By Clare Ogilvie
The greatest stresses burdening us are the ones we generate
internally, in ways we are not even aware of.
That will be just one of the key messages Dr. Gabor Maté will
share during a Nov. 8 evening presentation at Whistler Secondary school.
Maté’s lecture is the first in the new Whistler Social
Sustainability Speaker Series, organized by a number of community leaders and
supported by the Resort Municipality of Whistler.
Maté, a noted physician,
Globe and Mail
columnist and best-selling author, believes such
stresses arise when people lose touch with their innermost needs, their bodies,
and their emotions. Only after understanding the hidden ways in which we drive
ourselves to live up to our own unconscious expectations and to the perceived
expectations of society, can we start to reduce stress, he said.
“The relationship between the emotional stress and physical
health, it is about the mind-body connection in health and disease,” said Maté.
“It is based both on my own observations (and) also on medical
research that shows that mind-body are completely one unit. The nerve system
and the hormonal system and the immune system and the emotional centres in the
brain form one integrated system.
“So all these systems are integrated so that whatever happens
emotionally also has an impact on nerves and immunity and hormones and vice
Maté said one of the first steps for people to take in tackling
the link in their own lives between stress and ailments is to become aware that
there is one. And for many people that will mean working to see what patterns
are attached to the behaviours, which lead to stress and illness.
“It is not a question of blaming the patient as no one does
this deliberately,” said Maté.
“These are behaviour patterns that you pick up in early
childhood based on the parenting environment so that people who had to work or
thought they had to work as children or infants even to get their parent’s
approval or attention, they tend to do this all their lives automatically.
“But that means they are stressed whether they know it or
So fundamentally my message
is when people don’t know how to say no their bodies will say it for them.
“And it also means that when someone is diagnosed with, say,
rheumatoid arthritis, or colitis, or crohn’s disease, well if they start paying
attention to their emotional patterns they will notice that have flare ups when
they get stressed.
“So that means that if they learn how to avoid those stresses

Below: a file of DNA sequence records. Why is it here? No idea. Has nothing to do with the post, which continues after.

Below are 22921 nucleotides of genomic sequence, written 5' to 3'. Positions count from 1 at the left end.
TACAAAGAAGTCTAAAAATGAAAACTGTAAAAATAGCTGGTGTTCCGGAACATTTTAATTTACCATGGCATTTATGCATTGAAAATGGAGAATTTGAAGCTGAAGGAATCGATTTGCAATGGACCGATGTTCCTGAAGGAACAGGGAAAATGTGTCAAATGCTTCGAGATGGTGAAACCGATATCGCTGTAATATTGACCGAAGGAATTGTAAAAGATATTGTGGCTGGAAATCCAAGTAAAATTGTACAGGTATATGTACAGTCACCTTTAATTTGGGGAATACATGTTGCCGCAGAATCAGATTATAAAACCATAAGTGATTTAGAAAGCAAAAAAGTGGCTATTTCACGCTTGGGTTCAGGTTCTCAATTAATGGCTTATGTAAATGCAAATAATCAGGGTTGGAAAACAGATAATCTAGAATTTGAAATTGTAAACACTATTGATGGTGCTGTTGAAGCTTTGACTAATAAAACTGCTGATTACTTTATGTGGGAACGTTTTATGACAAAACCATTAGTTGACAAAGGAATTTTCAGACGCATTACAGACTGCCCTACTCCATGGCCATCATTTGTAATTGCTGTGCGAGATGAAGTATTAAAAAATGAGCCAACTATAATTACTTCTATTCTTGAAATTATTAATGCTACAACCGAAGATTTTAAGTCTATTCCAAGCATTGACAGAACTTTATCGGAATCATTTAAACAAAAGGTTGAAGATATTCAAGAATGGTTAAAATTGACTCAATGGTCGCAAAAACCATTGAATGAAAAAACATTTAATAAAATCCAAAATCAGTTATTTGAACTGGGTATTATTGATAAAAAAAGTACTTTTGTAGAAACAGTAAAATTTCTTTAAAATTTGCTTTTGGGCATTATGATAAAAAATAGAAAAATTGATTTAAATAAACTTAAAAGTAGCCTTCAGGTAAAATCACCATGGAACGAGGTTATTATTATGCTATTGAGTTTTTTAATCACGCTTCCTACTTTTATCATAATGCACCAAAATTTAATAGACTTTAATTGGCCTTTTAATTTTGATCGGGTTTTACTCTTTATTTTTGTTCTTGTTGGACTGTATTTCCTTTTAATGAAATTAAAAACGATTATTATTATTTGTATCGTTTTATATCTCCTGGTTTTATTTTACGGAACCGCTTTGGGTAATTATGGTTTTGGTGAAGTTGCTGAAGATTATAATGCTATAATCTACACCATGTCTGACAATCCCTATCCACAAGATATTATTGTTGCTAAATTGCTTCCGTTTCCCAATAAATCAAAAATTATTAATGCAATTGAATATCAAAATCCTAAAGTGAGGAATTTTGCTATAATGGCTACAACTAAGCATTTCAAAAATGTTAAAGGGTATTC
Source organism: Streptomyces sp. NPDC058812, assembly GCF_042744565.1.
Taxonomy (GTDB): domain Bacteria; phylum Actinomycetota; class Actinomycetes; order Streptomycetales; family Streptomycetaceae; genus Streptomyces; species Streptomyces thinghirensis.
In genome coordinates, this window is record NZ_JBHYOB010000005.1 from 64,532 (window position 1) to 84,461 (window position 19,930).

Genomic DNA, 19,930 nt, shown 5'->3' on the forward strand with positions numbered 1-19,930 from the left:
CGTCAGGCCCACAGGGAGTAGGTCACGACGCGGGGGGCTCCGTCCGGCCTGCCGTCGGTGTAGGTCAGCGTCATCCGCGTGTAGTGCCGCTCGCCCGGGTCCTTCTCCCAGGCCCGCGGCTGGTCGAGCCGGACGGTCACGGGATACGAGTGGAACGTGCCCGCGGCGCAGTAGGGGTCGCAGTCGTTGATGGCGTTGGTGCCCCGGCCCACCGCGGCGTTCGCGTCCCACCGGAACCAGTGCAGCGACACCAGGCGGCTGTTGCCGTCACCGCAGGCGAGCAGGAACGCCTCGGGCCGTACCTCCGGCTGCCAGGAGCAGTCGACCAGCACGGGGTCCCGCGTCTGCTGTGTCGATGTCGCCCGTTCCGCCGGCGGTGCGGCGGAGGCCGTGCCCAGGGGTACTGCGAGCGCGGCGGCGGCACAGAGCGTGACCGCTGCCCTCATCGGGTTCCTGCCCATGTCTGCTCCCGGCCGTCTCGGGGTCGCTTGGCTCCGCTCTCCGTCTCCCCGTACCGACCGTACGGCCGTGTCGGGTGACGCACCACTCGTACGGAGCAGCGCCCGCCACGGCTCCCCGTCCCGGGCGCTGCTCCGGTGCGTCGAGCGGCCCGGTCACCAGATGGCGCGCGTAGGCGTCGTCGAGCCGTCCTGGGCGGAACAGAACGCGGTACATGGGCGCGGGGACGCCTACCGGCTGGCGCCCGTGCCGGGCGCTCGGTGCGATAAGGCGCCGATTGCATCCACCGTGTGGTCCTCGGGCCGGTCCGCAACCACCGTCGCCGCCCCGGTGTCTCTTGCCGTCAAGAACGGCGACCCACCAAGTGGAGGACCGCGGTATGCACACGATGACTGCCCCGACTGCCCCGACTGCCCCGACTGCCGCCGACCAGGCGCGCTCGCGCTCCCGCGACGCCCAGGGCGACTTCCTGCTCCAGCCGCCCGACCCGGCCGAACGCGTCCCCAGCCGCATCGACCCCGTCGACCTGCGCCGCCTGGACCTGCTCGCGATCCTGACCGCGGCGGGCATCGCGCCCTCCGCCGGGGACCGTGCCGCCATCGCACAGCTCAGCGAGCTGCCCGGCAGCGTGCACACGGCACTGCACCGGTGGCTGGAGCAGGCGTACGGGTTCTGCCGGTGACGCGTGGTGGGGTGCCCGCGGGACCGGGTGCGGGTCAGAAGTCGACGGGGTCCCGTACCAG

they don’t need to get those flare ups.”
Maté argues that any symptom should be a starting place for a
discussion with yourself about what is really going on in your life. Get
medical help as needed but look beyond that to see if there is a way to change
your behaviour to be more healthy and less stressed.
The new speaker series, which is bringing in Maté, will also
host several other high profile speakers over the coming months, including a
presentation by former politician, ambassador, and the UN Secretary General’s
Special Envoy for HIV/AIDS in Africa, Stephen Lewis.
“We hope that people will be able to become better people
through this and at the end of the Social Sustainability Speaker series with
Stephen Lewis coming be able to reach out and give to the world, because we are
very, very fortunate here,” said Cathy Jewett, one of the organizers of the
The series is free for the audience, but donations will be
accepted to help with funding for the speakers.
Free babysitting will also be available for Maté’s presentation
at Whistler Secondary, which will start at 7 p.m. Armchair books will be
selling Maté’s books.
As a physician, researcher and writer Maté has made it his
life's work to improve the physical and psychological health of families.
Whether in the groundbreaking work of
Hold on to Your Kids
, or the common sense wisdom of
Body Says No
, he has always asked new
questions and provided bold new answers for parents and children.
In addition to his work on the child-parent relationship and the stress-disease connection, Maté is also one of the world's leading experts in ADD (attention deficit disorder)— three of his children have the condition. He has treated hundreds of adults and children with ADD, giving countless seminars to parent groups, doctors, teachers, and other professionals. Maté currently works in Vancouver's Downtown East Side.